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By Michael Sragow and Michael Sragow,SUN MOVIE CRITIC | February 20, 2003
Ron Shelton has written and directed a string of the best sports films ever made. They include famous ones such as the sexy, elegiac baseball classic Bull Durham, the raffish street-basketball smash White Men Can't Jump and the slapstick golf romance Tin Cup. But just as good or better is the barely released boxing comedy-drama Play It to the Bone - a movie that if made by a Frenchman like Bertrand Blier, would have been hailed as a daring look at the...
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NEWS
By Nick Shields and Nick Shields,Sun Reporter | December 29, 2006
Baltimore County police announced yesterday that they are searching for an armed female police impersonator who stopped and robbed a commuter in Arbutus. Police say a man told them he was stopped shortly after 9 a.m. Dec. 18 near Washington Boulevard and Commerce Drive by a woman he believed was a police officer driving a royal blue Chevrolet Malibu with a flashing red light on the dashboard. The woman asked for his driver's license and registration, the man told police. When he told her he did not have the identification with him, she demanded a $25 fine and that he could do it "the easy way or the hard way," officials said.
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NEWS
September 13, 1995
POLICE LOG* Dorsey's Search: 4700 block of Dorsey Hall Drive: A dark blue, four-door 1991 Honda Accord EX with a sunroof was stolen from outside the Dorsey's Search Giant supermarket Monday morning -- 10 minutes after the owner went inside to buy bread. The car's Maryland plates are ZAE-317.
NEWS
By Baltimoresun.com staff | February 27, 2004
Michael Sragow has been a film critic for publications in Los Angeles, San Francisco, Boston and Seattle. He has written on movies for The New Yorker since 1989 and has been a film critic and editor for Rolling Stone. He came to the Sun in 2001 from Salon.com, where for two years he wrote a movie column on films and filmmakers. baltimoresun.com: Welcome. Thank you for joining us to talk about Sunday's Oscars ceremony. Michael Sragow: Good to be here again -- a month earlier than usual!
NEWS
February 17, 1995
A West Baltimore man was robbed of $25 shortly after 7 p.m. Wednesday, police said.The victim told police he was waiting at a shuttle bus stop in the 8500 block of Pioneer Drive in Severn when a man pushed a blue steel revolver into his side and said, "This is a stickup."The gunman took $25 from the victim's pocket and ran west on Pioneer Drive.Police are looking for a dark-skinned, clean-shaven black male, 5-feet 8-inches tall with a medium build. He was wearing a dark blue ski-type jacket, dark blue or black pants and a dark blue skull cap that was rolled up.POLICE LOG* Crofton: Someone stole a diamond tennis bracelet and a pair of diamond earrings worth $3,345 from a home in the 2200 block of Motley Lane.
NEWS
June 6, 1995
Police are looking for two youths in the gang beating and robbery of another youth at a Royal Farm store in Columbia's Oakland Mills village Friday, police said.The incident took place about about 11:30 p.m., when the 18-year-old victim left the store in the 5800 block of Stevens Forest Road and was approached by the two youths who asked him for a cigarette. The two then pulled the man around the corner of the building, where he was beaten by eight to 10 other youths.One of the two youths who first confronted the victim was described as a thin, 5-foot-4-inch, black male about 17 years old with short hair and a dark complexion.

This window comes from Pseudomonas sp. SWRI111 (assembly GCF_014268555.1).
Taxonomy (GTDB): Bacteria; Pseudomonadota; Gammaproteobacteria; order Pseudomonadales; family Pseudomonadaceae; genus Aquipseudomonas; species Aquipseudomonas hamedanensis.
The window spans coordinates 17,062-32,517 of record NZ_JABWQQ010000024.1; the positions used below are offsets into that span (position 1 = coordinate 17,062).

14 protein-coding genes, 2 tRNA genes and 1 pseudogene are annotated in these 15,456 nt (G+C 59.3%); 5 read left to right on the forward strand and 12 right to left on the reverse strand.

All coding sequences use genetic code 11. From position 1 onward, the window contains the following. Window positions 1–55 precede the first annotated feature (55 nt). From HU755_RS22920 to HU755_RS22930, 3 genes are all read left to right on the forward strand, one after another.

SPORTS
By Bill Free | September 20, 1990
They say sports fans are fickle.But some might say Baltimore Blast fans are colorblind. More than 70 percent of the 4,000 Blast fans who responded to a survey last season said the team's bright red and yellow uniforms "were bland, needed more color and a change in design."So, owner Ed Hale decided to give the fans the new look they wanted.Out with the "bland" red and yellow that had survived the first 10 years of the franchise, and in with a dark blue and light gray uniform that public relations director Drew Forrester said reminds him of the Dallas Cowboys' uniforms.
SPORTS
By Sandra McKee and Sandra McKee,Evening Sun Staff | September 20, 1990
If the Major Soccer League can change its name, it shouldn't come as a surprise that the Blast is changing its colors.Color the team blue and gray beginning today. Gone are the colors of red, yellow, orange and white -- except in the team logo, which will continue to be the exploding soccer ball. The Blast has been identified by those colors for all of its 10 years, just as the league has been known as the Major Indoor Soccer League for its 12 seasons.The new uniforms were to be on display this morning during a news conference at the Blast offices in Canton.
NEWS
May 18, 2000
Howard County police are investigating the armed robbery of a High's Store at 7600 block of Murray Hill Road in Columbia. Police said two masked men entered the store about 9:50 p.m. Tuesday and confronted the clerk, who was alone. One of the men pulled out a small revolver and demanded money. The clerk gave him an undisclosed amount of cash, and the robbers took several packs of cigarettes before fleeing toward Vollmerhausen Road. No one was injured. One robber was described as black, in his mid- to late 20s, 5 feet 6 with a medium build and wearing a dark blue sweat shirt, jeans and a black ski mask.
NEWS
By TaNoah Morgan and TaNoah Morgan,SUN STAFF | February 17, 1998
In Baltimore's suburbs, police officers have found that survival depends not only on who is the fittest, but also on who is best-dressed for the job.Police in Anne Arundel and Baltimore counties have, in recent months, followed the lead of Baltimore City police and switched from bright white uniform shirts to dark blue ones. Some Howard County officers, who wear a light blue uniform shirt, say they also want to go over to shirts on the dark side.The issue is convenience and safety -- white shirts make an easy target at night.
NEWS